The Washington Post


By Henry Alford

Twelve. 242 pp. $24.99

In some situations, it’s clear what it means to mind your manners. You hold the door for the person behind you, cover your mouth when you cough and never, ever ask a woman if she’s pregnant. But other situations are more tricky. Do you tell a stranger she has spinach in her teeth? Can you respond to a friend’s phone call with an e-mail?

’Would It Kill You to Stop Doing That: A Modern Guide to Manners’ by Henry Alford (Twelve. 242 pp. $24.99). (Twelve)

 In “Would it Kill You to Stop Doing That?,” humorist Henry Alford surveys how we navigate such situations in an era when many people say good manners have all but vanished. His research takes him from the streets of Japan, where even the tiniest daily rituals have precision and order, to New York, where he says people are as brazen about stealing each other’s cabs as they are about asking others what they pay for rent.

  A valuable premise of the book is that manners and etiquette aren’t necessarily the same. Manners are a display of civility, while etiquette is about protocol and procedure. It’s an interesting distinction for those who may argue that manners are nothing more than outdated exercises in formality. “We yearn for the predictability and sense of order that manners provide, but we are turned off by the elitism and privilege that they seem to bespeak,” Alford writes. “The essence of good manners,” he adds, “is not exclusivity, nor exclusion of any kind, but sensitivity.”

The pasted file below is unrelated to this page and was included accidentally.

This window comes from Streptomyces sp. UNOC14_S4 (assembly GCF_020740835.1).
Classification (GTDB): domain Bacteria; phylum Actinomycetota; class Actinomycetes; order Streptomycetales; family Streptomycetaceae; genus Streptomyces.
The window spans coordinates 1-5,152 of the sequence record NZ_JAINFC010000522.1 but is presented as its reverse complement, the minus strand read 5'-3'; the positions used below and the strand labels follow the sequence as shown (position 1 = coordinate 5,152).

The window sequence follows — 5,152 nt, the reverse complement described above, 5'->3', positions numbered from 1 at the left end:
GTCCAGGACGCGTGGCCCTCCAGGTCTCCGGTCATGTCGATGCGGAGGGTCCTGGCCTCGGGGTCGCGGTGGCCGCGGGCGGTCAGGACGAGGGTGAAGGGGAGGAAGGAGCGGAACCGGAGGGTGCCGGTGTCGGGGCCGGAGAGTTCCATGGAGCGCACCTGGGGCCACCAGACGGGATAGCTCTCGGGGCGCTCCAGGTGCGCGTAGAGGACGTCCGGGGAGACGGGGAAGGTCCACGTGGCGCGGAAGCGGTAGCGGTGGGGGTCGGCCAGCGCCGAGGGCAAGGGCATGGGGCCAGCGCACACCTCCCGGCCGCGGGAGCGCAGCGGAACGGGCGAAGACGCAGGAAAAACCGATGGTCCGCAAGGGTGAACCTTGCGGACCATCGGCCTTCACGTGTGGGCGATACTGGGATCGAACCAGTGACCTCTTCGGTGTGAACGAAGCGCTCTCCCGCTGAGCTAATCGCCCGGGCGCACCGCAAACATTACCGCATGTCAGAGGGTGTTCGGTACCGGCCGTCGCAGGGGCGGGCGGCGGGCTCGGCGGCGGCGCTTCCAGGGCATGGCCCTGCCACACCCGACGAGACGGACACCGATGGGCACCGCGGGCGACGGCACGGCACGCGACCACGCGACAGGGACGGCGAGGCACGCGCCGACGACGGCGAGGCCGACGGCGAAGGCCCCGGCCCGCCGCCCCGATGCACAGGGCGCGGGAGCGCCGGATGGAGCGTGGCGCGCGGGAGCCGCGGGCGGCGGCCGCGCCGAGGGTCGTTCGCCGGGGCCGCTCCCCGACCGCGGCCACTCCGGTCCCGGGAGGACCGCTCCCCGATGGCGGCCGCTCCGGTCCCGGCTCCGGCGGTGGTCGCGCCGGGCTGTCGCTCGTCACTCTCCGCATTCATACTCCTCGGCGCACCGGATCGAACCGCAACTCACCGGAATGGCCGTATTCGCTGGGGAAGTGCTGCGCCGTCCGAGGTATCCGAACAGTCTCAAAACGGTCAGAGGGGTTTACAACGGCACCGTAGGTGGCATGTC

The book is a bit haphazard — it jumps quickly from lists of dos and don’ts to history lessons to anecdotes of the author’s own manners-related victories and failures. But his self-effacing tone and dry sense of humor help to unify the pieces. He doesn’t always advise the reader on the best way to behave in a given situation, but ultimately that’s not his aim. Instead, Alford examines how a society defines manners and sets forth a framework by which to think about them  in the 21st century.


Sarah Halzack

Sarah Halzack is The Washington Post's national retail reporter. She has previously covered the local job market and the business of talent and hiring. She has also served as a Web producer for business and economic news.



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